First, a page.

There are only limited data from clinical studies on the renoprotective effects of dual blockade of the RAS, as compared with maximal recommended doses of ACEI. In a heterogeneous group of 16 severely obese, hypertensive, proteinuric diabetic African Americans with advanced renal failure, addition of losartan 50 mg daily to lisinopril 40 mg daily had no short-term effect on blood pressure and proteinuria (38). However, subsequent analysis in the same patients of urinary excretion of the profibrotic growth factor transforming growth factor-β (TGF-β) showed elevated urinary TGF-β during monoblockade with maximal doses of ACEI and a 38% reduction during addition of losartan that was independent of changes in blood pressure or albuminuria (39). The lack of antiproteinuric effects of dual blockade in this study may be due to underdosing of the ARB, because 100 mg losartan is more effective than 50 mg in reducing both albuminuria and blood pressure in patients with diabetic and nondiabetic nephropathy (40,41). Furthermore, these findings cannot be extrapolated to other ethnic groups due to differences in RAS activity and response to RAS blockade (42,43). In the previously mentioned study of nine patients with nondiabetic renal disease, dual RAS blockade (40 mg lisinopril + 50–150 mg losartan) induced a significantly greater reduction in proteinuria compared with monoblockade (37). Recently, the combination of ACEI and ARB has also been shown to produce beneficial antiproteinuric effects independent of blood pressure in 45 patients with primary nondiabetic nephropathies followed for 6 months in an open, randomized, paralleled study (44).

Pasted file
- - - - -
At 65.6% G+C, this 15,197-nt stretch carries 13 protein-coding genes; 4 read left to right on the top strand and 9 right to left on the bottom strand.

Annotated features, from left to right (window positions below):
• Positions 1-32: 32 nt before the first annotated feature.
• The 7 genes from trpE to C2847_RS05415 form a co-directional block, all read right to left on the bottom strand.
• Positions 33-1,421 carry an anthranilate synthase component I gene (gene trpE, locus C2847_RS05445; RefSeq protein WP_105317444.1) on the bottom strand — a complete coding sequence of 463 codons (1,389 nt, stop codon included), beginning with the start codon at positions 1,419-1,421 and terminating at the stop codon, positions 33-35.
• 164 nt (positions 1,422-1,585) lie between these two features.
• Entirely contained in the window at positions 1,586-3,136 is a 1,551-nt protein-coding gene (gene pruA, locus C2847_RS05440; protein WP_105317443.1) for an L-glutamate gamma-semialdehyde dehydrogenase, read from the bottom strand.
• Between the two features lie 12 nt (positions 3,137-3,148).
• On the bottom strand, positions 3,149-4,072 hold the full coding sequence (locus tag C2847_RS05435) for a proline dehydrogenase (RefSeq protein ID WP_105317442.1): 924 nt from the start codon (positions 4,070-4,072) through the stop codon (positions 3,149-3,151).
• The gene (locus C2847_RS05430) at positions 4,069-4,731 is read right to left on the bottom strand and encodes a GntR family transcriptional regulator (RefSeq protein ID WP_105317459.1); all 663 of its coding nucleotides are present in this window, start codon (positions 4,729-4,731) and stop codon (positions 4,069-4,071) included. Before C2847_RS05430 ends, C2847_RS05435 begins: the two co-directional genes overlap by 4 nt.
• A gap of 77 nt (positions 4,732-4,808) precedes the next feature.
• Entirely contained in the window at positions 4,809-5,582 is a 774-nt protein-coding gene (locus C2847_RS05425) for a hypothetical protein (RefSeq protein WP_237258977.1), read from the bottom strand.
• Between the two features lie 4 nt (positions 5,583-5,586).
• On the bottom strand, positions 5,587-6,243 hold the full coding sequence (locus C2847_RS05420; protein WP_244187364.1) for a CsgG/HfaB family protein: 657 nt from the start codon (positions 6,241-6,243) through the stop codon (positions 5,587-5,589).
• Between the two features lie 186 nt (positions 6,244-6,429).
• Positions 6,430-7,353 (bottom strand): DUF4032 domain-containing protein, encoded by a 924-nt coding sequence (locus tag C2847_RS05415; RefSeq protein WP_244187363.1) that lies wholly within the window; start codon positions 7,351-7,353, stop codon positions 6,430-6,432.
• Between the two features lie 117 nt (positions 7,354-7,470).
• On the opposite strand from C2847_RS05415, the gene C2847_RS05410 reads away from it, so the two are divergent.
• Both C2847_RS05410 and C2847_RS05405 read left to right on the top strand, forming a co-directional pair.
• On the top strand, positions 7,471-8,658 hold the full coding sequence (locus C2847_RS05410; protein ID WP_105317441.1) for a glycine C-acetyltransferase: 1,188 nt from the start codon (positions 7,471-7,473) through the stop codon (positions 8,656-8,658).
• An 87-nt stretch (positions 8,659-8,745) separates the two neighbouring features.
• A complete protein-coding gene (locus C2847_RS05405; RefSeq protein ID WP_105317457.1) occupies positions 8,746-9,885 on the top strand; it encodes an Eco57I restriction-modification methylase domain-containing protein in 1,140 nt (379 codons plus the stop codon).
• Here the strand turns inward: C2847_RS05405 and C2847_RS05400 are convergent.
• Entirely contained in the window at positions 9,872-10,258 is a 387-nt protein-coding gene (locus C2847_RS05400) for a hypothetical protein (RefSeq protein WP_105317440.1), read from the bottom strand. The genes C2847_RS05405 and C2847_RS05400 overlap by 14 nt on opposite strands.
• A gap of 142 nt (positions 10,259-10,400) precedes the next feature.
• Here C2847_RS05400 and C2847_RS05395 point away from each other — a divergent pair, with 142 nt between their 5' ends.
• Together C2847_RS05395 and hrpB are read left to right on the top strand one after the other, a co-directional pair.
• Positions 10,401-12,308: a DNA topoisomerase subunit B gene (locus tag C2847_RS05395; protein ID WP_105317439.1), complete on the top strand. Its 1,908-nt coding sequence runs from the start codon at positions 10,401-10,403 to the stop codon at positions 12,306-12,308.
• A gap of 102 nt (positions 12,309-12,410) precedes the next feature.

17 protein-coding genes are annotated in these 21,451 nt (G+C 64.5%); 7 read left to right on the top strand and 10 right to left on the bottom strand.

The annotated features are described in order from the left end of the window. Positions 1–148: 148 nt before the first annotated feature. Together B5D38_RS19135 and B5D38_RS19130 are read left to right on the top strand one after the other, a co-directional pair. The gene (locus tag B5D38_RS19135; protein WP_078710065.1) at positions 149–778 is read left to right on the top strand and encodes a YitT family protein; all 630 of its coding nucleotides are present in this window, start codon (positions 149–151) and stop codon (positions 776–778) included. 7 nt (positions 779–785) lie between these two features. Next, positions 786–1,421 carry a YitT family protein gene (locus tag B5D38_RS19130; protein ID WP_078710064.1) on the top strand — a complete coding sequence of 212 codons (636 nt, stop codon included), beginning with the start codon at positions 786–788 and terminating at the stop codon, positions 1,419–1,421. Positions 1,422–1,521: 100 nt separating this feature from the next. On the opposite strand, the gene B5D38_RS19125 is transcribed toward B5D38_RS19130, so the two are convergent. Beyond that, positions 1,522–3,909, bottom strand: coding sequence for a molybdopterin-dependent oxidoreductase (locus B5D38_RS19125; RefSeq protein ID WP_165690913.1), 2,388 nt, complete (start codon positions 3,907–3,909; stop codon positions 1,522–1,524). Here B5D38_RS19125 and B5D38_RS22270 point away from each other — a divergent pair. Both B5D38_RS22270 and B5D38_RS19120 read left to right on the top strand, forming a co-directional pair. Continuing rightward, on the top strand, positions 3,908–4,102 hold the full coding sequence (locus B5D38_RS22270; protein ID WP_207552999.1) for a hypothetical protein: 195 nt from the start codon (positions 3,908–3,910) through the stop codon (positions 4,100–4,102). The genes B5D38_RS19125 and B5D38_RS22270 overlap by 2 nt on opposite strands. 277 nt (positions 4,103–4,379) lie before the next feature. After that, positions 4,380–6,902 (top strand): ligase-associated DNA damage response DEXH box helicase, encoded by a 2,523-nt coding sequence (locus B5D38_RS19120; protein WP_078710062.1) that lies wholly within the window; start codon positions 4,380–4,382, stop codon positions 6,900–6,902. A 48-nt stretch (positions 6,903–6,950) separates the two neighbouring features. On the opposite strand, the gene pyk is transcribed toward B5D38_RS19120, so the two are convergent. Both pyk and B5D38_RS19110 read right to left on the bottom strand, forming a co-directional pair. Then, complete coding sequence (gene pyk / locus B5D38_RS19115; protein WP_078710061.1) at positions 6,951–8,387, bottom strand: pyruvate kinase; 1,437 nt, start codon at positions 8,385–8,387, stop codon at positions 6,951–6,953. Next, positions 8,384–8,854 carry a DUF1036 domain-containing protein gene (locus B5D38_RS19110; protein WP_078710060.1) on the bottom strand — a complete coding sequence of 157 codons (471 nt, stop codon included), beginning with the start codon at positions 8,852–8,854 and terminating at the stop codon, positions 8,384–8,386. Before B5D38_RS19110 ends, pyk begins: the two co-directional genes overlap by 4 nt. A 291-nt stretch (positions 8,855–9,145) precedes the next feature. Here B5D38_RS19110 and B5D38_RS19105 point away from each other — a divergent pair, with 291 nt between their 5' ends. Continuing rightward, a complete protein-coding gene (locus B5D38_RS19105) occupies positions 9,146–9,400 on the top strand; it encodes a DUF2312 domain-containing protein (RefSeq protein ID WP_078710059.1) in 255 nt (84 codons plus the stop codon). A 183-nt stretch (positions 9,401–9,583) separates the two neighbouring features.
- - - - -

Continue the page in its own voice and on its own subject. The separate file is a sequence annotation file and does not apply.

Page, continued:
The long-term effect of dual RAS blockade on principal renal end points in nondiabetic patients has recently been addressed in the COOPERATE trial (45). In this double-blind randomized study of 263 patients, only 11% of patients on dual blockade (100 mg losartan daily and 3 mg trandolapril daily) developed doubling of serum creatinine or reached end-stage renal disease during a median of 3 years of follow-up, whereas 23% reached the primary end points during treatment with either monotherapies (P = 0.02). The combination of ACEI and ARB was well tolerated in this study, in which patients had more severely reduced kidney function at baseline (estimated GFR ∼40 ml · min−1 · 1.73 m−2) as compared with our study. According to the authors of this study, the optimal dosage of trandolapril had been confirmed during the run-in period, during which no further antiproteinuric effects were seen by doses of trandolapril >3 mg daily (increased to 6 mg daily). Because losartan 100 mg daily has previously been demonstrated as the optimal effective dose for maximal reduction of proteinuria (40,41), the COOPERATE study suggests a beneficial additive effect of ACEI and ARB, even at maximal effective doses of both drugs. Unfortunately, there are no similar long-term studies in diabetic nephropathy.